Rebecca arrived to find Miriam in poor health. A woman sat quietly in the corner of the room. Miriam introduced her as Shifra.

“Reuben will not be back for three days” Miriam said.

Rebecca was furious. “And he has left you alone, in this condition?”

Miriam smiled. “I’m not alone–you are here. And there is Shifra my midwife. Truthfully it is better that it be just the three of us because…” she closed her eyes, wincing with pain, “because I will not survive the birth of my child…and I need your help.

Rebecca tried to assure her friend that her fears were unfounded but in her heart Rebecca knew that Miriam spoke the truth.

“Shifra agrees with me that my husband would not take proper care of the child. It’s not that Reuben is a wicked man, but he is so filled with bitterness, there is no room to love my baby,” Miriam explained.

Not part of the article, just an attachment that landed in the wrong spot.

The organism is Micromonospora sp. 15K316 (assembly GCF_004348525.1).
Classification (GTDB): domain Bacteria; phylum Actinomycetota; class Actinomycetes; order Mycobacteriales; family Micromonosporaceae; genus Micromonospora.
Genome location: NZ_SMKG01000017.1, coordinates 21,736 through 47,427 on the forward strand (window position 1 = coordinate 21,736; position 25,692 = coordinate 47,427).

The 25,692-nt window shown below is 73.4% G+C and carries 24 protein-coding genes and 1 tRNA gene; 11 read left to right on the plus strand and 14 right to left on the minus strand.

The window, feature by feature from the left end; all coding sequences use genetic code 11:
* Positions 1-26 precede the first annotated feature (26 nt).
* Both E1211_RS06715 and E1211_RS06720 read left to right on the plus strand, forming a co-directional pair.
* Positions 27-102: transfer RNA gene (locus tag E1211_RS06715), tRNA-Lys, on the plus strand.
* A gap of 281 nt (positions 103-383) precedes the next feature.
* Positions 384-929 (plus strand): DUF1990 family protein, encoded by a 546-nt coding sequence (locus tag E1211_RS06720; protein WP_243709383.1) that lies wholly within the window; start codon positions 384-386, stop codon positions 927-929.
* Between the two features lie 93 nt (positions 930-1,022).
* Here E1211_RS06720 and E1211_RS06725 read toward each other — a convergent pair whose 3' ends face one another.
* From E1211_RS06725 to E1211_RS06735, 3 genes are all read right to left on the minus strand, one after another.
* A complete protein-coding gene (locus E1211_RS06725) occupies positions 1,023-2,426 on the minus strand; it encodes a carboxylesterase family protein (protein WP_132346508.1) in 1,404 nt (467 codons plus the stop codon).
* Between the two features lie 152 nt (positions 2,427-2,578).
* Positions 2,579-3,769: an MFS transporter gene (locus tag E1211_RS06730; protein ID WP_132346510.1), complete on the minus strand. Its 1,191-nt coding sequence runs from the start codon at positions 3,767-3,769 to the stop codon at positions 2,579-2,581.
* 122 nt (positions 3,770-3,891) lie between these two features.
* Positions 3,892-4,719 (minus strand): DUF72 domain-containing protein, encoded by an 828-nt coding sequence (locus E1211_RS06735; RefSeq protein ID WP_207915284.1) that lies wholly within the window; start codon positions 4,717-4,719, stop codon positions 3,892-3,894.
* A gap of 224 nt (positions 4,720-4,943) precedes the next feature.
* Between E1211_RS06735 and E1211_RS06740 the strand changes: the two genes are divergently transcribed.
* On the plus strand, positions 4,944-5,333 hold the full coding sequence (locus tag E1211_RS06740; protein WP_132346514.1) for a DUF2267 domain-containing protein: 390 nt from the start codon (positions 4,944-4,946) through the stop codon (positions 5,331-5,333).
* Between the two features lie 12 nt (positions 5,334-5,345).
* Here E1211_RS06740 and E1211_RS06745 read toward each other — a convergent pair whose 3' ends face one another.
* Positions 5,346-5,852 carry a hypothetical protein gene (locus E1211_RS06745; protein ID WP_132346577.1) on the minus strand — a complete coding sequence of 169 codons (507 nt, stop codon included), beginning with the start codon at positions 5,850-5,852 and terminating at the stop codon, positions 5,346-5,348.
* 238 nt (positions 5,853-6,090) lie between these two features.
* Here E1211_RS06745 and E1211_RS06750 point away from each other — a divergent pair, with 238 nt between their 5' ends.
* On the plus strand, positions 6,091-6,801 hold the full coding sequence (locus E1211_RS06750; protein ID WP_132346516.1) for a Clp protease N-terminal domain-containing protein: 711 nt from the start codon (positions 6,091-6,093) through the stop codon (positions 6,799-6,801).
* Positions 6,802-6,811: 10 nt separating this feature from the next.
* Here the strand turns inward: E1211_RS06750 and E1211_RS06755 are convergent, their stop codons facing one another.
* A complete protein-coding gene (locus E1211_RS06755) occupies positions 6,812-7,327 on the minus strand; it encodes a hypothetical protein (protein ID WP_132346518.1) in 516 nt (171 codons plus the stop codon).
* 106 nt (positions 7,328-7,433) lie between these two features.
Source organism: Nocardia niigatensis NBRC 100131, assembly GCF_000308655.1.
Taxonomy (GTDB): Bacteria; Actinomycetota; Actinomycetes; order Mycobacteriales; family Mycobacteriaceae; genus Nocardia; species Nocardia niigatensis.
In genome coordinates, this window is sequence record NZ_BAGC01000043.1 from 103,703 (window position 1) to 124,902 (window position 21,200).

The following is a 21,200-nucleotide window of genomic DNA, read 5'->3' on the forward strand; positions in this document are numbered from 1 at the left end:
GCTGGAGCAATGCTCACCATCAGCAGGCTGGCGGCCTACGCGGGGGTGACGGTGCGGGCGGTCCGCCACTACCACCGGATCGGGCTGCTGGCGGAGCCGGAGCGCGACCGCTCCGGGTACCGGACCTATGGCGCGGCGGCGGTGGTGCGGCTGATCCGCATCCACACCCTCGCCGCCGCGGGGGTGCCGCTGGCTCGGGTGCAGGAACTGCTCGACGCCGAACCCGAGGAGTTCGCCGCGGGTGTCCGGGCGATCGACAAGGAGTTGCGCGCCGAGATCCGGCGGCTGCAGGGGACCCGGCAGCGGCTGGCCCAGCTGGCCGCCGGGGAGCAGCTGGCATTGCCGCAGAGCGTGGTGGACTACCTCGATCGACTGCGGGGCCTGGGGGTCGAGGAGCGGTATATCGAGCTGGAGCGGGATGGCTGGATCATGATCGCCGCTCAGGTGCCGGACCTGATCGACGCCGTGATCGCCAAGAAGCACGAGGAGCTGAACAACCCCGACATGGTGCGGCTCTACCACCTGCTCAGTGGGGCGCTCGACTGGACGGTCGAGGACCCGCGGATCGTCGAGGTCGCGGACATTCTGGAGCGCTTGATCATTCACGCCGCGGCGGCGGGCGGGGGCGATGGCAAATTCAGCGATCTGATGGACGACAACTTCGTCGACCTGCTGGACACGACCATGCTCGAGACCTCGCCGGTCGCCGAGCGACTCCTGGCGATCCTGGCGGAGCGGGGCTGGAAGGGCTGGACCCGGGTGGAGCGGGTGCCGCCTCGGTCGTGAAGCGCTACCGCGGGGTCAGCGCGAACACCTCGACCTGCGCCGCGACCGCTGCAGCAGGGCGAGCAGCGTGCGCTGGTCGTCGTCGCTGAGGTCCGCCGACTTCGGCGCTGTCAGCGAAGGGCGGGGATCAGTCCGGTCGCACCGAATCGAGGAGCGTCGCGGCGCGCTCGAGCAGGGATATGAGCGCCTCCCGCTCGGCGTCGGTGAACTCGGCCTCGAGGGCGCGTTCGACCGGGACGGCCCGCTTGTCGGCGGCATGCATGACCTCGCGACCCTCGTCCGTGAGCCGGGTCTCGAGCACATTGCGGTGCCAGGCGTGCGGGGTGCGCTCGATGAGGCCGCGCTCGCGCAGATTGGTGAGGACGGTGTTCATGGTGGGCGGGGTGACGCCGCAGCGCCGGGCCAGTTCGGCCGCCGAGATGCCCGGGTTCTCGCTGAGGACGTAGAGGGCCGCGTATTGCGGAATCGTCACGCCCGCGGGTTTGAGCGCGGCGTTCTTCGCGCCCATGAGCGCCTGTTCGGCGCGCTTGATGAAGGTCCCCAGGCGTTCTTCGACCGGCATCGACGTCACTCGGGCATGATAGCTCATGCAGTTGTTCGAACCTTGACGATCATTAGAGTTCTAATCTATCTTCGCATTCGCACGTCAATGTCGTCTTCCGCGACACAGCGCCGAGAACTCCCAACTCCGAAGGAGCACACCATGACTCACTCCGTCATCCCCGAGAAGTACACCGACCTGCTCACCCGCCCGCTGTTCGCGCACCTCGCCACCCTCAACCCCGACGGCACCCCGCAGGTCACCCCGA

And then she fixed her eyes on her “sister” and said in the softest of pleas, “If I didn’t have you I could not bear it, but I know you will agree to be the child’s mother. Shifra will accompany us back to Vaysechvoos, where I will be buried. She will tell Reuben that the child did not survive. You will tell the truth to Mordkhe and no one else. Mordkhe will want to return the child to Reuben, but you will make him understand. Keep the child a secret until your baby is born, and raise them together as twins.”

Rebecca would have protested, but the pains were coming so quickly that there was nothing left for her to do but help Shifra deliver Miriam’s child. The child was a boy; his eyes and mouth resembled Reuben, but since Mordkhe and Reuben were brothers, he could just as easily be thought to resemble him. “Take good care of my son,” Miriam sighed. And then she said no more.